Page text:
Know your audience

Your user’s goal may be different from yours. In that case, you need to decide if that user is someone you care about losing, or if you’d be better off without him.

You should also remember that just because you think something is nifty doesn’t mean your audience feels the same way. Twitter feeds are my pet peeve here, especially in the news industry. Unless Twitter is a very large part of your brand, your Twitter feed does not need to be prominently featured on your front page. A “follow us for updates” button works just as well, if not better.

Find your Zen

If you cannot live without a Twitter feed, please for the love of Helvetica don’t make it scroll. All that does is create visual noise, distracting your user from what’s really important.

Former Guardian science editor, letters editor, arts editor and literary editor Tim Radford said, “No one will ever complain because you have made something too easy to understand.”

Japanese minimalist art is very good at minimizing noise in design. In fact, it minimizes noise to the point that the drawings themselves almost seem to generate white noise.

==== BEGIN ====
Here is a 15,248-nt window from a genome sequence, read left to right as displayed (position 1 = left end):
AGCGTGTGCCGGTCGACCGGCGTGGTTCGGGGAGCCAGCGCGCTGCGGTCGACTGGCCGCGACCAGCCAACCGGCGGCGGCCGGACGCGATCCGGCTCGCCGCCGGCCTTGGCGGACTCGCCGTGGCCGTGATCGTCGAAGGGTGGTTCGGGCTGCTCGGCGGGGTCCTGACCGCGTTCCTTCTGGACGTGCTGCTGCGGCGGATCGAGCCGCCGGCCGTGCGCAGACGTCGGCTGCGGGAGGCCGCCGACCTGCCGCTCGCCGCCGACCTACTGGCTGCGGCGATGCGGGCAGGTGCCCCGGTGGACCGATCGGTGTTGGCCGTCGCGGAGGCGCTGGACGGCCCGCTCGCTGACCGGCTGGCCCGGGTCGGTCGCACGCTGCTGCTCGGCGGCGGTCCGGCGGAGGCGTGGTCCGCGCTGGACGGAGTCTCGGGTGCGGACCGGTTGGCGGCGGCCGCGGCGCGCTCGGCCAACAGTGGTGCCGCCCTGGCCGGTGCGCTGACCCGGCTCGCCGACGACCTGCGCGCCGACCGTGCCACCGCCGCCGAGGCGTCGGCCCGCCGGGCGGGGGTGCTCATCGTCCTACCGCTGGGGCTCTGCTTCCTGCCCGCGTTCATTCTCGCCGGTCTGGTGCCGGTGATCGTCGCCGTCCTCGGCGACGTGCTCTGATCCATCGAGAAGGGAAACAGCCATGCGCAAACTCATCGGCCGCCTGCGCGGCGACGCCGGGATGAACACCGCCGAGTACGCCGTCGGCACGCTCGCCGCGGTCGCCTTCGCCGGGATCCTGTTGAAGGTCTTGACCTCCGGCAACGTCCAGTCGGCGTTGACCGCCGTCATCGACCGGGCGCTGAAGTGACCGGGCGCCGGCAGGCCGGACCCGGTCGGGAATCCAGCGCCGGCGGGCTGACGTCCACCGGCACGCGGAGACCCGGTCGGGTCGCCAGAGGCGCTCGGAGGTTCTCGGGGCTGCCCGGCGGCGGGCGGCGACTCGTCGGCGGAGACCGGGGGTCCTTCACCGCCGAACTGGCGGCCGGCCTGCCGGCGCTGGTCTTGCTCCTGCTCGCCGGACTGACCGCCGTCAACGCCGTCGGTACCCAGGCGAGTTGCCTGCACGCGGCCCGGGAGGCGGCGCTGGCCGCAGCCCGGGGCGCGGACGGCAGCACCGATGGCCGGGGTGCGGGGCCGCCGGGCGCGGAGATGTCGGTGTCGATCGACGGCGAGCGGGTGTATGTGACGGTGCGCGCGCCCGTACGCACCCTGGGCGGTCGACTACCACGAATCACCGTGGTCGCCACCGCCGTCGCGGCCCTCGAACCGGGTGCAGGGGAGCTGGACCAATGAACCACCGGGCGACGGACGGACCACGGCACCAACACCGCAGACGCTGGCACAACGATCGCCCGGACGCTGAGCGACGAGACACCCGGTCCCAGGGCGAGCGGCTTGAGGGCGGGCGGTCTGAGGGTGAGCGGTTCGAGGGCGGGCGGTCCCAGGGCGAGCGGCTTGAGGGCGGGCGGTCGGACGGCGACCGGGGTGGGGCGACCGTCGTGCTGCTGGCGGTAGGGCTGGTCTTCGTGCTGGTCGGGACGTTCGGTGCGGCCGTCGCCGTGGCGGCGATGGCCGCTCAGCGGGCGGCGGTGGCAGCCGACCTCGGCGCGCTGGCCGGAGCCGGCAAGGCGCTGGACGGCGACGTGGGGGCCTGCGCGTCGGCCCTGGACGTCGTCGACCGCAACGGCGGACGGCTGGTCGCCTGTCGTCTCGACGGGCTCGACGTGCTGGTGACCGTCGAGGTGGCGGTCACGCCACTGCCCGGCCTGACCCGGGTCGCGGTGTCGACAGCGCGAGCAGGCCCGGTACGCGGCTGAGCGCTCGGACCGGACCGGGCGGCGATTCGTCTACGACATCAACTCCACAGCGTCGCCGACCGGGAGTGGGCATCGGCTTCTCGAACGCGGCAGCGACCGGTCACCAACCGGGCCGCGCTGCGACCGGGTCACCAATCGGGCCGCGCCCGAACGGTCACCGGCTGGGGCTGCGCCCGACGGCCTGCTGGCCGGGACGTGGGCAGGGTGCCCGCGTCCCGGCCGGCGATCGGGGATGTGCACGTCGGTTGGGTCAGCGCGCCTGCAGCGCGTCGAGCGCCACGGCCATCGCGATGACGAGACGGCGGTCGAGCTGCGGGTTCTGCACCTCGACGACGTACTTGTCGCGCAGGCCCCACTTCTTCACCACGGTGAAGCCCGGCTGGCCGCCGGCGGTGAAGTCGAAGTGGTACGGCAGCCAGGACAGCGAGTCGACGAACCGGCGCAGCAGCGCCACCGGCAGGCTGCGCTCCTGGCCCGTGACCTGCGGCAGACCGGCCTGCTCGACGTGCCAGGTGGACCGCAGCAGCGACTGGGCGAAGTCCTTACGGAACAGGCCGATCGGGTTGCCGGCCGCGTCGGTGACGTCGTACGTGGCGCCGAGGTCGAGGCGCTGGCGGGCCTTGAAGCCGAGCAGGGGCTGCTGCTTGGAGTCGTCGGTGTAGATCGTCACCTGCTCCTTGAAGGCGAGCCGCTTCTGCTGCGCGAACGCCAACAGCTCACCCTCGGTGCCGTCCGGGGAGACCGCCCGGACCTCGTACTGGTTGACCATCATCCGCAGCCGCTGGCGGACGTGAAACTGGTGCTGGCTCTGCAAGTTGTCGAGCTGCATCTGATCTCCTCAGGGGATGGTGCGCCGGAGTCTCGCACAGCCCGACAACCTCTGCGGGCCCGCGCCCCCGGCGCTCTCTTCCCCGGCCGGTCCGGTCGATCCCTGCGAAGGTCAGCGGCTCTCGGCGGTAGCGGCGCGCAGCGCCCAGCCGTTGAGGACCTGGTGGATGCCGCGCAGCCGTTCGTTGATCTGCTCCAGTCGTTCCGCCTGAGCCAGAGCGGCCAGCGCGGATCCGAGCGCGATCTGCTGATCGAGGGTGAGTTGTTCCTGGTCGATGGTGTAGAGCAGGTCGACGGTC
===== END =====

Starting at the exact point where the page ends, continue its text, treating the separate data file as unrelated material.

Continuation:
But the Web is terrible at this. The biggest offender is advertising. Most ads are designed not to relay information but to be eye-catching. Flashing banners and floating pop-ups often do absolutely nothing to inform and everything to generate a click. Often I find that the click they generate from me is my back button.

When displayed on a page of search results, Google ads are the counterpoint to this. Designed to look just like the real information you’re looking for, they often (though decreasingly so, it seems) do have information that is relevant to you. Instead of causing discordance, they hum along in tune with the content.

(Ironically, when it comes to news, making advertising look like the surrounding content is something I have a severe ethical problem with. I’m definitely not advocating that here. Are you listening, Los Angeles Times?)